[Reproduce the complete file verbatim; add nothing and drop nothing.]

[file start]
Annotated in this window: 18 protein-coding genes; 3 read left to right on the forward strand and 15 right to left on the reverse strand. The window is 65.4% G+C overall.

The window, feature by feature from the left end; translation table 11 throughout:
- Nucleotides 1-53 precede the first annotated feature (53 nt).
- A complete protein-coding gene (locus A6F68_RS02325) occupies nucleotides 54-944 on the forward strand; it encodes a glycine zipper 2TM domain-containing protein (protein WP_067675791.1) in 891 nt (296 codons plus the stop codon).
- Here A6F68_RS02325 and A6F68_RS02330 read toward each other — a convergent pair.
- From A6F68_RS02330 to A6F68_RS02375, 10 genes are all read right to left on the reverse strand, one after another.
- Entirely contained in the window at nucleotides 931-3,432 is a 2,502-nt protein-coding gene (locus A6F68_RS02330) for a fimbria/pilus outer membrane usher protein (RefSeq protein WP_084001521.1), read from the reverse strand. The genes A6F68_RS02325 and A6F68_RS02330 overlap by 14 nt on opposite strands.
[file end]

Annotated in this window: 18 protein-coding genes; 3 read left to right on the forward strand and 15 right to left on the reverse strand. The window is 65.4% G+C overall.

The window, feature by feature from the left end; translation table 11 throughout:
- Nucleotides 1-53 precede the first annotated feature (53 nt).
- A complete protein-coding gene (locus A6F68_RS02325) occupies nucleotides 54-944 on the forward strand; it encodes a glycine zipper 2TM domain-containing protein (protein WP_067675791.1) in 891 nt (296 codons plus the stop codon).
- Here A6F68_RS02325 and A6F68_RS02330 read toward each other — a convergent pair.
- From A6F68_RS02330 to A6F68_RS02375, 10 genes are all read right to left on the reverse strand, one after another.
- Entirely contained in the window at nucleotides 931-3,432 is a 2,502-nt protein-coding gene (locus A6F68_RS02330) for a fimbria/pilus outer membrane usher protein (RefSeq protein WP_084001521.1), read from the reverse strand. The genes A6F68_RS02325 and A6F68_RS02330 overlap by 14 nt on opposite strands.